Wednesday, May 24, 2006

Remembering Grandma Betty

Grandma Betty was my husband’s grandmother. But from the first time I met her, I felt she was my grandma, too. Yes, I was the grand-daughter-in-law, but that didn’t matter. In fact, Grandma Betty was everyone’s grandma. I bet if you had met her, you’d be calling her “Grandma,” too.

It was more than the snowy white hair and Dove-soft skin. It was a special grandmotherly aura, and I was spellbound by it.

How did she do it? After much consideration, a few things came to mind.

Liberal use of comfort food.

When we were going through pictures to show at her memorial service, it was no surprise that most of the pictures we found of Grandma Betty were taken in the kitchen. Dressing turkeys, sampling soups, and best of all: baking pies. She was never more at home than when she was in an apron. Cooking wasn’t work to Grandma. It was her excuse to gather friends and family around the table for lively conversation and laughter.

She was of that golden generation of true “home”-makers, and to her, cooking was love.

Judicious use of the word “My.”

Grandma had a way of making people feel that somehow they “belonged” to her. She was an awesome hugger, good and tight. She was a good listener.

But mostly, I like to think it was because she felt that calling you by your own name was simply not enough. She had this habit of putting the word “my” in front of it. She was also fond of the word “precious.” I would walk into the room, she would pat my hand and say, “How’s MY PRECIOUS Kathy today (she never “got it” that I go by Katherine)?” The next thing I knew I’d be telling her my most intimate secrets, fears and prayers.

And it was safe, because I belonged to her.

Focus on simple truth.

Grandma Betty lived a simple life. She was the daughter of immigrants and then the wife of a blue collar man for almost 50 years. When asked to describe herself, she was apt to say, “I don’t need much!” or “I’m just plain vanilla.” Found among her few earthly treasures were small things like napkins from special parties, mementoes from camping vacations, and pictures of her grandchildren and great-grandchildren, all neatly placed in boxes and albums. Not much, really.

Also among her humble belongings was her Bible, the one she sat reading for hours at a time. Although she wasn’t one to argue the finer points of theology, she loved its message of grace and truth that had changed her life as a headstrong young mom, the first one in her family of gypsies and mystics to make a decision for Christ.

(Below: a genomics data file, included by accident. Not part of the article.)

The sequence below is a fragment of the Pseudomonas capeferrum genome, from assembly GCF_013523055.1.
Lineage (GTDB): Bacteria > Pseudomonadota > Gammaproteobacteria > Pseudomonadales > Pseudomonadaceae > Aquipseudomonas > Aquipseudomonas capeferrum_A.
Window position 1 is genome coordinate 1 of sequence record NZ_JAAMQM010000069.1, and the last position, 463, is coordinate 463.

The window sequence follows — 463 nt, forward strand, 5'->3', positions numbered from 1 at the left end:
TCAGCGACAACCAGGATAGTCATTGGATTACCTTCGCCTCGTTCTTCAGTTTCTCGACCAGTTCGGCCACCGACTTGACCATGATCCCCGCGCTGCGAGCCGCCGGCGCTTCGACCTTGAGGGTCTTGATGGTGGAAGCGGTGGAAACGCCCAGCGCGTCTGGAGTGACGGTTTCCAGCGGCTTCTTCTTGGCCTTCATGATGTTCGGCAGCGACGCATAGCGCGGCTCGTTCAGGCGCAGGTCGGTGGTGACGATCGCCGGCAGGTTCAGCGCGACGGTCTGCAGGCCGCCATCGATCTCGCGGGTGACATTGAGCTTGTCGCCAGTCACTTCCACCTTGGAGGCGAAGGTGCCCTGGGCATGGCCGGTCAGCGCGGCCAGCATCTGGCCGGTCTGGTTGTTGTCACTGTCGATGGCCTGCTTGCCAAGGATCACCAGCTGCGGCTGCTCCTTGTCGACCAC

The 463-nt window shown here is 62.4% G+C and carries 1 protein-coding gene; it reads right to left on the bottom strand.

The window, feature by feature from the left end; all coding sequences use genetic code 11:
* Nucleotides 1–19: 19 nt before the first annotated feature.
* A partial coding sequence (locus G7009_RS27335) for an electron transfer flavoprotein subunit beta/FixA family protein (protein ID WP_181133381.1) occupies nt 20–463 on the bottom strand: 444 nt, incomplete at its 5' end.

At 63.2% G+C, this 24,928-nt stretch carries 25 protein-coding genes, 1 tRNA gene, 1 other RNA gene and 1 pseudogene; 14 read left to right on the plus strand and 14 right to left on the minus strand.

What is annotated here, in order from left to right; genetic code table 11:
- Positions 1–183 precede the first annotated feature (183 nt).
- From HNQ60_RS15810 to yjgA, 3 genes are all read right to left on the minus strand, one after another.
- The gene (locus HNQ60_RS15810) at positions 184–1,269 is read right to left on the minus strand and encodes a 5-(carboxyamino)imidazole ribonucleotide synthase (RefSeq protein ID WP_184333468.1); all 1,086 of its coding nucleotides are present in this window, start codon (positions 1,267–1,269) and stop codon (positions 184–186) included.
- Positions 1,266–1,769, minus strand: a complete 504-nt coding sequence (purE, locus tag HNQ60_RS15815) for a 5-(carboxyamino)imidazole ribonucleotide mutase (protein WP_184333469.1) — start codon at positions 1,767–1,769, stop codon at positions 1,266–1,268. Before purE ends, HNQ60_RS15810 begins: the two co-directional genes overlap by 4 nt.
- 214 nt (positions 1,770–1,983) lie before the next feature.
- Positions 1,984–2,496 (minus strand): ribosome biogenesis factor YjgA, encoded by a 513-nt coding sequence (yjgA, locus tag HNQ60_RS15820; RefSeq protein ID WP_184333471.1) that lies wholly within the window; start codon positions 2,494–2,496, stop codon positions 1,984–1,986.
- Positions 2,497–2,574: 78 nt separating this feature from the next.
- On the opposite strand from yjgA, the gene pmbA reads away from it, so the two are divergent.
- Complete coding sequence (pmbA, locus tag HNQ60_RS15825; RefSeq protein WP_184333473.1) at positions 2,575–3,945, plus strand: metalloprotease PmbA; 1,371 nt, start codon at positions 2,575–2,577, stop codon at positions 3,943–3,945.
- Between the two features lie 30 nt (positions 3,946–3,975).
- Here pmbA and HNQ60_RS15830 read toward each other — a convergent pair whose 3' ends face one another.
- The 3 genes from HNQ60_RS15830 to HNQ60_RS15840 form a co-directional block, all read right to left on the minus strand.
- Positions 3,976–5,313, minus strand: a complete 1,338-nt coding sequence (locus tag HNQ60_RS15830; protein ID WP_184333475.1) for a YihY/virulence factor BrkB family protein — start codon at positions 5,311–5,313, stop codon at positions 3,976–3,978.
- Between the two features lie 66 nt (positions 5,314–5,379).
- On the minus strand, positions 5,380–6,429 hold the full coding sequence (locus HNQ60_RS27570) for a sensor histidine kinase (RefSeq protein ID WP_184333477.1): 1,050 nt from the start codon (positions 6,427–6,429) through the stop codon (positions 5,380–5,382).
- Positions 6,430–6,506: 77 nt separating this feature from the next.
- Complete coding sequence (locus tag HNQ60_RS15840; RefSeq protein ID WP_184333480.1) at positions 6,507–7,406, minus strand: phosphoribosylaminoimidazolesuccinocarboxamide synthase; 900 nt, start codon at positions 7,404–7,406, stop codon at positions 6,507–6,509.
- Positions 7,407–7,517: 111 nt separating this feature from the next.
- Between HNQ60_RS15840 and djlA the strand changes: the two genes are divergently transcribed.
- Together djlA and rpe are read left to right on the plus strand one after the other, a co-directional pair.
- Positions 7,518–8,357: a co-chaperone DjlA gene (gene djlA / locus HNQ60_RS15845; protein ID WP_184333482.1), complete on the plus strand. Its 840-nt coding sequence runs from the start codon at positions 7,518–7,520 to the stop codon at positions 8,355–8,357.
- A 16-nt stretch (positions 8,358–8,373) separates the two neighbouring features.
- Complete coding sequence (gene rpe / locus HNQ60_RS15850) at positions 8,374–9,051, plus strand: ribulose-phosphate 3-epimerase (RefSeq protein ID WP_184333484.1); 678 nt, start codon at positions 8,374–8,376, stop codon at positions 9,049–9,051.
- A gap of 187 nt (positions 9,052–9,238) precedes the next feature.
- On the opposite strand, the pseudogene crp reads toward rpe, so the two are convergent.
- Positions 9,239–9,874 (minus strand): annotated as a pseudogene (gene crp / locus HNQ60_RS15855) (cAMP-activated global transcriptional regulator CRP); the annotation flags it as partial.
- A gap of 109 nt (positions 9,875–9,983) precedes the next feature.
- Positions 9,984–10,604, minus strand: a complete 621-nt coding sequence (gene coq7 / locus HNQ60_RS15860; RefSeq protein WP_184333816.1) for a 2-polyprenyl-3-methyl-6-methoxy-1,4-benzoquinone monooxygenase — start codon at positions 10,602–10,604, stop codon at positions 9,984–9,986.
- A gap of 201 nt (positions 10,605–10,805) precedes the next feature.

She talked about God in simple terms, as easily as she talked about the weather, as she went about her daily business, giving hugs, baking, crocheting.

I think that’s why everyone loved her. Thinking back, I rarely heard her quote scripture. She didn’t have to.

She lived it.

I’m going to miss Grandma Betty, her hugs and her cooking. I’m going to miss hearing her stories of life “back then.” I’m going to miss her asking about “her precious grandbabies.”

But now that she’s gone, my prayer is that, like her, I can learn to look for the preciousness in others, maybe even cook for them, and live my faith in a simple way that shows them that God is close.

I love you, my precious Grandma Betty. And I will see you on the other side.


Tags:
Grandparents, Tribute, Family

6 comments:

Sue said...

I loved reading this post of your beloved Grandma Betty. She sounds like she was the kind of Grammy I strive to be.
I'm so sorry for your loss. May she rest in peace.
I'll be back to visit you when I have a bit more time....

My Full Hands said...

What a beautiful tribute. What a blessing for you to have had her in your life. If only we were all so lucky.

Gabriela said...

What a sweet lady (and post). I wish I had a Grandma Betty!

Thanks for visiting my blog. I hope on day my kids have fond memories of Mexico. We actually are moving to Mexico City in a couple of months, so stay tuned!

Grammy said...

That was so lovely to read. I feel like I almost knew her. I pray that some day someone can say as sweet things about me. I pray that you will find comfort in these precious memories.

Tess said...

That was so comforting to read. Found you through Code Yellow Mom

Code Yellow Mom said...

Oh...this was so good. I love Grandma Betty and feel like I belong to her now, too. :) It's hard to be without people like this in our life, but how wonderful that we could be with them for a while, and with them again sometime...

Hope it wasn't too presumtious to put you on my blog roll without asking. I've just gotten so much out of yours lately...